News Feature

Stonington
Originally published in Island Ad-Vantages, August 9, 2018
Town presses for PERC funds, talks of expanding pier parking

by Rich Hewitt

The town continues to press the Municipal Review Committee for the release of the equity funds due to Stonington following the dissolution of the agreement with the Penobscot Energy Recovery Corp. in April.

As charter members in MRC, the town of Stonington, and 86 other towns in Maine, own equity in the company that has accrued over the years. PERC and the MRC split and the charter towns such as Stonington that remained with PERC were to receive their full share of the equity funds when the agreement ended in April. Distribution of the funds, however, was delayed until after an audit could be completed.

According to Town Manager Kathleen Billings, the MRC board had been scheduled to review the audit at its July 25 regular meeting, but did not approve the audit at that time. At their regular meeting on Monday, August 6, selectmen speculated that the delay might indicate that there were problems with the audit, but Greg Lounder, the MRC executive director, indicated that it stems from the fact that the audit covers a longer period of time than normal.

“Where the audit covers five quarters, our auditor couldn’t complete it by July 25,” Lounder said in a July 31 email to Billings, “but it has been promised in prelim form by Aug. 1. The board will have to have a special meeting in August to review it with the auditors and consider acceptance of the audit as complete. The big check run will follow by the end of the month.”

The selectmen have been skeptical of the MRC-PERC breakup process right along, and again on Monday were irked at the delay. Selectman John Robbins questioned whether the town should involve the town attorney in an effort to speed up the payment process.

“Tell him ‘it’s our money, we want it now!’” he said.

While the other selectmen seemed interested in that approach, they did not act to authorize the legal action. Billings said she was willing to wait until the August meeting to see what the audit showed.

The town expects to receive about $171,000 in the equity payment, down from the $220,000 predicted last year. Selectman Evelyn Duncan noted that it was important for the town to receive that payment as soon as possible in order to help cover the cost of improvements at the transfer station.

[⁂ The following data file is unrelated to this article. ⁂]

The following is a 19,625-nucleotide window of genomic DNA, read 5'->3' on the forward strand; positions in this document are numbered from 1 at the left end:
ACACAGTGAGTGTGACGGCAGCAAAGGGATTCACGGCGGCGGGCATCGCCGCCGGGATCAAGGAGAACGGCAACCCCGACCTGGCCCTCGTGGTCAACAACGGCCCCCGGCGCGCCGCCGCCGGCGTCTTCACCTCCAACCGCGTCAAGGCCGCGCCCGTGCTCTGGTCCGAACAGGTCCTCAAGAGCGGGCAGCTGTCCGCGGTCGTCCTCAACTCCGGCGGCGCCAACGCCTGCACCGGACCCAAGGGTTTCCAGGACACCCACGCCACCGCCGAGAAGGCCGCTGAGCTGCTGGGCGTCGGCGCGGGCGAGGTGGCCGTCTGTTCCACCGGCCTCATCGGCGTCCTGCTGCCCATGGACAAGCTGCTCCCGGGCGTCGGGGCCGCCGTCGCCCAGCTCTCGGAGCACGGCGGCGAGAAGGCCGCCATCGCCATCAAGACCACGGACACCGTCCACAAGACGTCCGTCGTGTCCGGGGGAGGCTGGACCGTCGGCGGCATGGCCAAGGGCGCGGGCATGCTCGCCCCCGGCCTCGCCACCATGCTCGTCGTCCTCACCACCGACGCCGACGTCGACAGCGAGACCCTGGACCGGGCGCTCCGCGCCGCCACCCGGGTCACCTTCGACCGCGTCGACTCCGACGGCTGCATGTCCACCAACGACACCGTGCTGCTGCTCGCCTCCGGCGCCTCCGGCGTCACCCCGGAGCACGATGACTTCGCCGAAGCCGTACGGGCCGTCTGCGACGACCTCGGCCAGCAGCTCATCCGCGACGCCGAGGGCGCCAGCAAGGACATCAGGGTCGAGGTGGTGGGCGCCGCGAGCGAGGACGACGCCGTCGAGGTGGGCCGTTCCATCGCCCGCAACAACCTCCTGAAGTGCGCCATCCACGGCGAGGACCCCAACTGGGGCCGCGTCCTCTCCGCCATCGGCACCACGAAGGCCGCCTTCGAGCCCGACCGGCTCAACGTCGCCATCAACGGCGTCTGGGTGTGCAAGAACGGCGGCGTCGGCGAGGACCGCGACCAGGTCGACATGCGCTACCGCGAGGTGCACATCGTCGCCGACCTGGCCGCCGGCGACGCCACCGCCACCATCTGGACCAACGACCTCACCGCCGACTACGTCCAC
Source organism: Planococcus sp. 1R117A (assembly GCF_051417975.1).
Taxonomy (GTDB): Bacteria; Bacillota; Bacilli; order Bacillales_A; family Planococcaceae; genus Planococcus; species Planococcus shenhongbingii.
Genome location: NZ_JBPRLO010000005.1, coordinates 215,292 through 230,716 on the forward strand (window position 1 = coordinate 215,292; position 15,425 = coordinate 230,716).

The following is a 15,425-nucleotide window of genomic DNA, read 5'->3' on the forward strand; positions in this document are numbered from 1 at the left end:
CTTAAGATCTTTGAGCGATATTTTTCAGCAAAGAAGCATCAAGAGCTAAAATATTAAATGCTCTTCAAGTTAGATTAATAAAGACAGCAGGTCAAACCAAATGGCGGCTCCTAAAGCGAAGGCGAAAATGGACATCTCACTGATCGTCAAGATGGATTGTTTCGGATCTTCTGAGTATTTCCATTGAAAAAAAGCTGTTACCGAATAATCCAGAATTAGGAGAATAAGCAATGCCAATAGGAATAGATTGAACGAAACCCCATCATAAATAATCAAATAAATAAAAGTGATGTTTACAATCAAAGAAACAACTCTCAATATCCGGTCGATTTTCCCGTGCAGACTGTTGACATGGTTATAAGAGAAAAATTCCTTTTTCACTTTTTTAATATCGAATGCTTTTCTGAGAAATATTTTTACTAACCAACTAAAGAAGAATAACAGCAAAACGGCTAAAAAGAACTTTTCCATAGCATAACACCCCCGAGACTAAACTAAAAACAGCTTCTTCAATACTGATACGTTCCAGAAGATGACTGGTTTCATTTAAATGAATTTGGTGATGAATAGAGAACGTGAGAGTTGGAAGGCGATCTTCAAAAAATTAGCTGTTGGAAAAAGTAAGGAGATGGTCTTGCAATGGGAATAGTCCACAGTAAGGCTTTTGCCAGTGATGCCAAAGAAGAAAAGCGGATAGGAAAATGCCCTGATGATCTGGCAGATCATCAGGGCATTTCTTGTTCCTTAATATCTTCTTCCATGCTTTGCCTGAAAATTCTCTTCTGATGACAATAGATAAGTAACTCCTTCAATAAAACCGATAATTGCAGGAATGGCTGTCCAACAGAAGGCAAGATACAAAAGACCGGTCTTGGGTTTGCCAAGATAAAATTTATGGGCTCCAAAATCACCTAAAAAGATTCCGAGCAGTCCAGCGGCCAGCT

“We appropriated money at town meeting,” she said. “We anticipated taking money from surplus and putting it back from the MRC [equity payment].”

Billings reported that work on the transfer station is nearly completed, with just a few minor details to be dealt with.

Deer Isle Granite Museum

Selectmen opted to decline an offer to receive the downtown Deer Isle Granite Museum as a gift. Owners Frank and Deeny Weil had proposed gifting the museum to the town, but the selectmen had some concerns about taking on another building. Those concerns, which were shared by members of the Economic Development Committee’s downtown group, included the fact that the museum occupies only one third of the building, so the town would have only a one-third say in what happens to it. The building, like others along Main Street, is in the flood plain and susceptible to rising sea levels as a result of climate change. Billings added her concern that the town would have to pay someone to staff the museum and it would add another budget line that would have to be funded.

While the selectmen praised the museum, they suggested that the town’s historical society might be a better fit to take over and run the museum.

Fish pier parking

The idea of increasing parking on the commercial fish pier took another step forward Monday as the selectmen sent a preliminary site sketch of a possible parking expansion to the Harbor Committee for review. The sketch, developed by engineer Andrew McCullough, shows how an area between the fish pier and an existing paved boat ramp could be filled in to create additional parking. The project could add as many as nine parking spaces to the pier, according to Robbins.

Selectmen expressed some surprise at the size of the expansion. “That’s a big expansion,” said Donna Brewer.

The sketch is preliminary and does not include a cost estimate. That would be one of the next steps if the harbor committee decides that it wants to move forward with the project.

“They want to find out the numbers to see what it will cost,” Robbins said.

Billings said McCullough could develop a bid package that could be put out to contractors. She added that there might be grant funding available for that kind of a project.

The town expects to receive about $171,000 in the equity payment, down from the $220,000 predicted last year.